Tuesday, July 11, 2006

The rule of law prevails: Protections of Geneva Conventions to be extended to Guantanamo Bay

By Diane Silver

It may have taken a Supreme Court ruling to force George W. Bush to follow the rule of law, but the White House has finally given in. I am heartened to learn that the Pentagon today says that the Geneva Conventions will now apply to detainees in the war on terror, including those at Guantanamo Bay. Torture and inhumane treatment will no longer be condoned.

It turns my stomach, though, to realize that it is news -- big news -- for my country to announce that it is finally following a treaty we signed. Worse is the fact that any American administration has to be forced into turning its back on torture.

Bush and company claim they are not mistreating prisoners, but a multitude of reports say otherwise. Check out this article from Sunday's Washington Post, for example, about how doctors are both "passive and active partners" in the abuse of detainees.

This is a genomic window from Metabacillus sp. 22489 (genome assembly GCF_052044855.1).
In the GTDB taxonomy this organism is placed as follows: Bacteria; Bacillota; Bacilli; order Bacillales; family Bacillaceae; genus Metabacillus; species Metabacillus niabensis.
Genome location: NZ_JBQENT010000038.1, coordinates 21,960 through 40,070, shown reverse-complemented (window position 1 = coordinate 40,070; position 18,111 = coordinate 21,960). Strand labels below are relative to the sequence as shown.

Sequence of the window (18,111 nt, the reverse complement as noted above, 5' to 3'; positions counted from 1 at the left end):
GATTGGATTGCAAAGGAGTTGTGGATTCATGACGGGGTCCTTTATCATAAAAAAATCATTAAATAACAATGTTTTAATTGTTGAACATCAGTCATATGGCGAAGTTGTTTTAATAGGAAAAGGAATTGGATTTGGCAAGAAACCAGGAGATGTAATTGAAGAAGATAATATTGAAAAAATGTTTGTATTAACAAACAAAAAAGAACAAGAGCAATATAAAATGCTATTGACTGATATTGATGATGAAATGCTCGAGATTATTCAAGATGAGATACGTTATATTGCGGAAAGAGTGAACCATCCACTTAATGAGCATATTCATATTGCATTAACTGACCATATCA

The Washington Post reports:
Since 2001, the administration has argued that the Geneva Conventions would be respected as a matter of policy but that they did not apply by law. The Supreme Court, in a 5-3 decision, rejected that view.

The Geneva Conventions are a series of treaties and protocols, formulated in Geneva, Switzerland, setting standards for humane treatment of combatants and
civilians during time of war. The United States, Afghanistan and Iraq are among the signatories.

The relevant provisions of Common Article 3 of the Geneva Conventions prohibits violence to prisoners, cruel treatment, torture and "outrages upon personal dignity, in particular humiliating and degrading treatment."

It also provides for sentences only as "pronounced by a regularly constituted court, affording all the judicial guarantees which are recognized as indispensable by civilized peoples."
The kangaroo court military tribunals set up by Bush and company did not meet this guideline.

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